But philosophers sometimes suppose that there is a direct perception that cannot possibly go wrong. How do they argue for it? Not through observation. Rather they argue that if we are to get any perception right, there must be a direct perception that cannot be got wrong. Behind every seeming-to-be-the case, lies someone who interprets something he perceives more directly as an instance of what seems to be the case. Somewhere, at the bottom, there has to be an uninterpreted perception, a starting point. Else the whole process is unintelligible, and perception of any sort is impossible (which can be established as absurd through observation, for we do perceive perception). In any actual case of an interpreted perception (and these are commonplace, of course) we may grant this, but why suppose that the uninterpreted perception at the base of the series is infallible? Because, I suppose, that is the only way the interpreted perceptions can gain credence. But what if the uninterpreted perception at the base is simply right, as it happens, given the way in which it arises. We might be able to explain why it is right (in ‘physicalist’ terms), while allowing that it might not have been, if things had happened differently, and surely that would be good enough, as long as it is pretty likely that the favorable background conditions needed are in place. (In practice, we usually pick up immediately signs that they are not in place when they aren’t—we are aware how dark or noisy it is, that we are drunk, or whatever, and so we get cautious about our perceptual judgements. So if we seem to ourselves to have no reason to be suspicious, we probably have no reason to be suspicious.)

(There is perhaps another issue here with the argument for infallible direct perception. We can ask, as we track the interpretations of perceptions that lead to our perceptual judgment, whether at a given level, interpretation occurs or not. If we press it, perhaps it always does, since to make any judgment at all (“I am aware of a blue patch in my visual field,” whatever that means) some sort of reasoning from my present state, of which I am directly aware, must be made. Why suppose that such reasoning occurs? Well, if we set out to justify our perceptual judgment, we will talk about how the perception occurs, and then argue that, under ordinary circumstances, it cannot have occurred unless it is true. That seems to land us on some perceptual judgment that does not involve such reasoning at the base of the thing.  Now, maybe we can be quite sure that a given judgment involves reasoning and interpretation, because we catch ourselves doing it, quite out loud, as it were, or at least we suddenly realize, only after staring a moment, what we are looking at, and we can only explain the moment’s delay by supposing that we had to figure something out.  But, of course, that leads us to identify direct perceptions much too early in the process—I can just see that it is my wife, but surely that depends on learning what she looks like first, and on inference, and so it can’t be direct. There must be a hidden reasoning going on.  That is what doesn’t follow. The learning might not have involved reasoning at all, but the formation of certain neural pathways (or whatever), the which happens through some biological process that came to be established through biological evolution in my species. Now, if I am to justify accepting this immediate perception, I must, perhaps, explain those pathways and how they arise, and why that sort of pathway formation leads to accurate perception rather than error. That, moreover, can only be done by presenting some analogue to reasoning (a physical process which is trustworthy because it is an analogue, all things being equal, to reasoning of a certain sort). But it does not follow that really that reasoning occurs outside the physical realm, as I suppose a good Platonist might hold. The physics and biology, even if it can only be understood as producing perception by being understood to produce something analogous or parallel to reasoning, can certainly produce perception without such reasoning actually occurring, or the analogy being an intentional one. To explain why such analogues occur in nature, so that it is reasonable to conceptualize perception in the way we do, and find persons who are perceptually aware in the world, we must resort to natural selection, and although we don’t have anything except a fuzzy outline of how it might have occurred through natural selection, that is, currently, the only clue we have to pursuing such an explanation. Postulating a rational being that is immaterial, and essentially rational without any supporting mechanism, without a functioning machine, is not providing an explanation at all. That we are able to speak of such things in the world does not mean that there must be such things, nor do we ordinarily suppose there are, but only that there are things more or less like that, as long as they find themselves operating under the right conditions. The essential rationality of any actually rational being we know of is rather an incomplete and rocky affair, the being in question often turning irrational on us if placed in the right environment. Only by pressing the privilege of ad hoc presumption to its limit can we make such a view work, and scientists who want explanations always set a limit to how much of the ad hoc is to be allowed.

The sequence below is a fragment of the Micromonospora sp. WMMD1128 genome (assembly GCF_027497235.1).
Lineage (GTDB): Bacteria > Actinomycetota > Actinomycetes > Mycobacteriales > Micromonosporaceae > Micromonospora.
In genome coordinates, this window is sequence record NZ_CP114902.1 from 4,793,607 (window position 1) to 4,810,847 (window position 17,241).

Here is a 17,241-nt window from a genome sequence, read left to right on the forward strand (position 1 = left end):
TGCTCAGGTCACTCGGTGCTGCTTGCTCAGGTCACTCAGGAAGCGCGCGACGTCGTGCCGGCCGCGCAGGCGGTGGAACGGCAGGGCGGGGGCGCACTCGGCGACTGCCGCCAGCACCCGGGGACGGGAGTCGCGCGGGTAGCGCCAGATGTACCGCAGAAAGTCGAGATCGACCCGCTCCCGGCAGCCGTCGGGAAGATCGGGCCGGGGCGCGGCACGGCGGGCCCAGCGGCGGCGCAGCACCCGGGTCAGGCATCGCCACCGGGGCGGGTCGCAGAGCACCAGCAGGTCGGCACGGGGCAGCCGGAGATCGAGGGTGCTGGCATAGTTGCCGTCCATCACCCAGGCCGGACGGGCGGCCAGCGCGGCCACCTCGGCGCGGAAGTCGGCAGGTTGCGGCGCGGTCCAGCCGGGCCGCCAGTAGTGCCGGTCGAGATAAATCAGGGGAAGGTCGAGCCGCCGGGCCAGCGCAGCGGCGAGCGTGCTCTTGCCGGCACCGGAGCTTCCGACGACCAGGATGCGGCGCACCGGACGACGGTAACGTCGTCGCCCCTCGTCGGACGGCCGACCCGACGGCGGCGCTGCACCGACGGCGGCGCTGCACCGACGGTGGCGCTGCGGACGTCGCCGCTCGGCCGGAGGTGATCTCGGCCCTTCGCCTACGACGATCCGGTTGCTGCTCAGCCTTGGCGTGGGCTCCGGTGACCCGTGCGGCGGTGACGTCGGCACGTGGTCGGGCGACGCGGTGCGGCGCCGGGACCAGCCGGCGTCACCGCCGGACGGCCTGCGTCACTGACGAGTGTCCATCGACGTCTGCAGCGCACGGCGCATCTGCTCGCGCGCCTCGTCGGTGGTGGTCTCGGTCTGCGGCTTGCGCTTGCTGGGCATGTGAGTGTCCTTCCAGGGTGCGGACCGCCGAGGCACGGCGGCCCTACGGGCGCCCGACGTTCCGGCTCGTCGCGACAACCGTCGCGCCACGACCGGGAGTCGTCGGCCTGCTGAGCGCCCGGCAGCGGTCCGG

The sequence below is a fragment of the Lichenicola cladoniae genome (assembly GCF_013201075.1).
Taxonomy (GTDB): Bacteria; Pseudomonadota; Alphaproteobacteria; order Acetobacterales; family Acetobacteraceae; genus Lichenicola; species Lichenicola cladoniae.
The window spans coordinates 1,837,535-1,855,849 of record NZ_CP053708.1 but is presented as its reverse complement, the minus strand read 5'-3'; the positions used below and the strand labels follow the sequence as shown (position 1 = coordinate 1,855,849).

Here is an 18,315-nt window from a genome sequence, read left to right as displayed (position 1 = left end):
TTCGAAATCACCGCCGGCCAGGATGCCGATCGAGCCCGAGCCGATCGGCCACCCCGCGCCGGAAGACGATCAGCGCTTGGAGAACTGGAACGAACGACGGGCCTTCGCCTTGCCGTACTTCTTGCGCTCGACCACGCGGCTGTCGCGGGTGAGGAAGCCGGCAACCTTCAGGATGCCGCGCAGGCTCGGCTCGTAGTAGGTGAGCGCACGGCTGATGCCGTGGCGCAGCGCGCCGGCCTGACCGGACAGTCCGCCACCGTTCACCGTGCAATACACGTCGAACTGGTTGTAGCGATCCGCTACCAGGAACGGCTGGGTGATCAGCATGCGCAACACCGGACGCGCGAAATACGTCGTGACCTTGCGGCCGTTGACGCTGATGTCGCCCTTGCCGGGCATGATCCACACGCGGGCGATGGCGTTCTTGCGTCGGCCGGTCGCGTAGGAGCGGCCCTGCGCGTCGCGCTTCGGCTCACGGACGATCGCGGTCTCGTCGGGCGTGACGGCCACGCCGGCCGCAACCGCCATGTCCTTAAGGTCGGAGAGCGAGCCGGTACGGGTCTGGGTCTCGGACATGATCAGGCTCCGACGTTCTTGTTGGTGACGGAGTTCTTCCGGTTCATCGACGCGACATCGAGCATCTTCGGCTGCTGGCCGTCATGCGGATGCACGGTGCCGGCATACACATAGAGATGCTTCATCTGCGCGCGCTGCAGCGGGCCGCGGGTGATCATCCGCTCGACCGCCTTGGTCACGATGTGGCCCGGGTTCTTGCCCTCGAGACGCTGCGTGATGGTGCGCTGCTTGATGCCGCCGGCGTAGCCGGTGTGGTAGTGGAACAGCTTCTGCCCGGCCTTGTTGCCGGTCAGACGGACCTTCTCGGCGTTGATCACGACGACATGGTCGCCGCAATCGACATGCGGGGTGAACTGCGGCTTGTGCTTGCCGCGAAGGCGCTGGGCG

No doubt I am missing something, but that will have to do for now.